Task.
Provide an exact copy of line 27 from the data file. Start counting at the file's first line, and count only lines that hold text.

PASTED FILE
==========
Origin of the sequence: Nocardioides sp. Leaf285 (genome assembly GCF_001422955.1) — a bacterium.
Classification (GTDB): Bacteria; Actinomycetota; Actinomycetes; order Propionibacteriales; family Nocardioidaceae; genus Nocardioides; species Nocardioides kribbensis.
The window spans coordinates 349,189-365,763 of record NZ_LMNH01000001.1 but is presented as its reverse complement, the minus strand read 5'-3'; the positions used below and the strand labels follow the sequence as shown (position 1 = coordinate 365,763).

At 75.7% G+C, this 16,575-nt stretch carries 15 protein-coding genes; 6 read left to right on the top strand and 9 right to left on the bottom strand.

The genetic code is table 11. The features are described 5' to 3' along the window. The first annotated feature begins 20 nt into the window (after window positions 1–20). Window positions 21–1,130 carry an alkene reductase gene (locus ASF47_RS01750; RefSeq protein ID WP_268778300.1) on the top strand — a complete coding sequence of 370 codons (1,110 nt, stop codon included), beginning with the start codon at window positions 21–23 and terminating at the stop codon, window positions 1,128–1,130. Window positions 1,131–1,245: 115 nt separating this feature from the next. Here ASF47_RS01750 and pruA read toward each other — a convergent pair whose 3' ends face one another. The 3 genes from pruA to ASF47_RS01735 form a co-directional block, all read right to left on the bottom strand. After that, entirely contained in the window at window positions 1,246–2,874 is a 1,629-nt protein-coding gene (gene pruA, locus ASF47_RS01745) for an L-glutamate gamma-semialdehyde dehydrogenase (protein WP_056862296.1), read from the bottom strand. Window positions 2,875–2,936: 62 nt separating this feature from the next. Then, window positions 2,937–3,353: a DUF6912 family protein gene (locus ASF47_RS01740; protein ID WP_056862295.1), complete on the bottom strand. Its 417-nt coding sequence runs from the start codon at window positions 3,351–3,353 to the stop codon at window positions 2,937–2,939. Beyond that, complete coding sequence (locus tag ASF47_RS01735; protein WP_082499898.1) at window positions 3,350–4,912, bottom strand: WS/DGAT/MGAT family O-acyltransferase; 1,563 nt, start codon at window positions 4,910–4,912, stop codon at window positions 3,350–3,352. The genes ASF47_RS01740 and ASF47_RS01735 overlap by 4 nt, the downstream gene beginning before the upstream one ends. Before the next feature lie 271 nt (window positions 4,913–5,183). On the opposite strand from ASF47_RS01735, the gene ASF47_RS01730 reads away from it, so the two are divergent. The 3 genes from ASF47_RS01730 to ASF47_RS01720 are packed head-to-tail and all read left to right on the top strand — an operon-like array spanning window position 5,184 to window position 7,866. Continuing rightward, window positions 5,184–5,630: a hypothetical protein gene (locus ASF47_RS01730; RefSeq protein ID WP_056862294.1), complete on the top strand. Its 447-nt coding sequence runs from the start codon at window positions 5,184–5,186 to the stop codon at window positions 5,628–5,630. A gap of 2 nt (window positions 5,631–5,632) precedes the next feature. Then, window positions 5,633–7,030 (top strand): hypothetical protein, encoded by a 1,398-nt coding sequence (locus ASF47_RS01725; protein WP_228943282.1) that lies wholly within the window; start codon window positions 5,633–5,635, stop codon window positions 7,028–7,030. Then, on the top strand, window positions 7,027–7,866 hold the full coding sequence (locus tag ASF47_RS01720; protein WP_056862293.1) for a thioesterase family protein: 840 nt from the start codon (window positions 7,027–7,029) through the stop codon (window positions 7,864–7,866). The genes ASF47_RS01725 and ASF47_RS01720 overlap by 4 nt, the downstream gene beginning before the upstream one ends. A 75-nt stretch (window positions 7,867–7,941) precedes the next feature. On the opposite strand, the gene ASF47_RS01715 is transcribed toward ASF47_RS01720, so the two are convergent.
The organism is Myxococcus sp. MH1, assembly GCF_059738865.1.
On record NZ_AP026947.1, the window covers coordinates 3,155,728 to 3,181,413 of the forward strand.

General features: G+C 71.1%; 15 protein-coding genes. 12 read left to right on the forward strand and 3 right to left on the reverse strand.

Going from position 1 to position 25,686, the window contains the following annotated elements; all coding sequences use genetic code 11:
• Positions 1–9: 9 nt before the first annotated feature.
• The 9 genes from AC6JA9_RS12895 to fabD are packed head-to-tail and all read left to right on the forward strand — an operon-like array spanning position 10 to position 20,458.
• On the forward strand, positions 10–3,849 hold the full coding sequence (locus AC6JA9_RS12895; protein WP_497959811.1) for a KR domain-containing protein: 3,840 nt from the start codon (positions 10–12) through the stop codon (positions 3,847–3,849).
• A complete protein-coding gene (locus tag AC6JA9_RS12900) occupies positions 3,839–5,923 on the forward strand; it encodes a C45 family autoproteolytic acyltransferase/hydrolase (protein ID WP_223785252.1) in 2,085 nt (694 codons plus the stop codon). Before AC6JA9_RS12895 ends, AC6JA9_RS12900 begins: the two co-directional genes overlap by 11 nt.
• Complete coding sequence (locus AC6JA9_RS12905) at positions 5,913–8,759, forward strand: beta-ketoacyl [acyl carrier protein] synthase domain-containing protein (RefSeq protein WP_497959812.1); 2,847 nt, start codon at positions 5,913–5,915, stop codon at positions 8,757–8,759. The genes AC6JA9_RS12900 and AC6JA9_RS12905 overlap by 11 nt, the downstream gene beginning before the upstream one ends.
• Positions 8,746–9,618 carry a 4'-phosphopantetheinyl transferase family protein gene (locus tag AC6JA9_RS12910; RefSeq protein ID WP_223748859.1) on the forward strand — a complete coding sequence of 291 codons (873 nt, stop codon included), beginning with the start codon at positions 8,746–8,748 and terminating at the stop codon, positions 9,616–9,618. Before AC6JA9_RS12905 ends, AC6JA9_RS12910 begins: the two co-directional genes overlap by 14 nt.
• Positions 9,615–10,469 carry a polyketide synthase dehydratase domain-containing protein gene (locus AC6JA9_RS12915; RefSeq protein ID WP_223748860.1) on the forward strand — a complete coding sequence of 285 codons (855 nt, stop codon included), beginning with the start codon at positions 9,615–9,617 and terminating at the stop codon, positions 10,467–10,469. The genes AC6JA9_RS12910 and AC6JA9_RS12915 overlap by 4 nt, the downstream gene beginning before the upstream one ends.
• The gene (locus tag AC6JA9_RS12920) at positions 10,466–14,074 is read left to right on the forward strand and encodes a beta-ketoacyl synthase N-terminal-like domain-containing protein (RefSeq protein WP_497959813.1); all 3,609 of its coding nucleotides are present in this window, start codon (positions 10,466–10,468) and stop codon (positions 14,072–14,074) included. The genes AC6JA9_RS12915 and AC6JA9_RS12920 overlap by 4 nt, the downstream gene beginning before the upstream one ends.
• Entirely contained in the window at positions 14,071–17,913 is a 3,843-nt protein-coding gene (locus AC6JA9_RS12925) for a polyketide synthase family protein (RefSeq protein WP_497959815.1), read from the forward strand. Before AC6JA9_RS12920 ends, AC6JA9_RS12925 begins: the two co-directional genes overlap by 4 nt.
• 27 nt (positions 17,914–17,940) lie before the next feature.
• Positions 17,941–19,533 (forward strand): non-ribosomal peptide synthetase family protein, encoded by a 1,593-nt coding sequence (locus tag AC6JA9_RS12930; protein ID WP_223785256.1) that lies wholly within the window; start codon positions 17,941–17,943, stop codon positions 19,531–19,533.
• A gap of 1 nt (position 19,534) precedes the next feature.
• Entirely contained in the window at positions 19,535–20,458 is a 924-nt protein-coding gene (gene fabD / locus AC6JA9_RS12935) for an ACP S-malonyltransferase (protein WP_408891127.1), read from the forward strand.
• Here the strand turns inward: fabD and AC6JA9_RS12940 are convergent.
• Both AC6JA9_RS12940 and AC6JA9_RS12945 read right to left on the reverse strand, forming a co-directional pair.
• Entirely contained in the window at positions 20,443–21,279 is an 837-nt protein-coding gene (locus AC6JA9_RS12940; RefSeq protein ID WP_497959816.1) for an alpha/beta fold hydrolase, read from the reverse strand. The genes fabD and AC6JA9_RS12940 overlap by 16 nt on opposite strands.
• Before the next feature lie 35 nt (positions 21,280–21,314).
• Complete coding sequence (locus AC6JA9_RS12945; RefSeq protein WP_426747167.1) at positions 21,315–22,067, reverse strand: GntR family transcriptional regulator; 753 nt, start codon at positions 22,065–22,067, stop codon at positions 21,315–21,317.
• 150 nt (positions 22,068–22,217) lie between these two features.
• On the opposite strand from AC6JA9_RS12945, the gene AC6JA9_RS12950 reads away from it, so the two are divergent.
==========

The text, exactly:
• Complete coding sequence (locus AC6JA9_RS12945; RefSeq protein WP_426747167.1) at positions 21,315–22,067, reverse strand: GntR family transcriptional regulator; 753 nt, start codon at positions 22,065–22,067, stop codon at positions 21,315–21,317.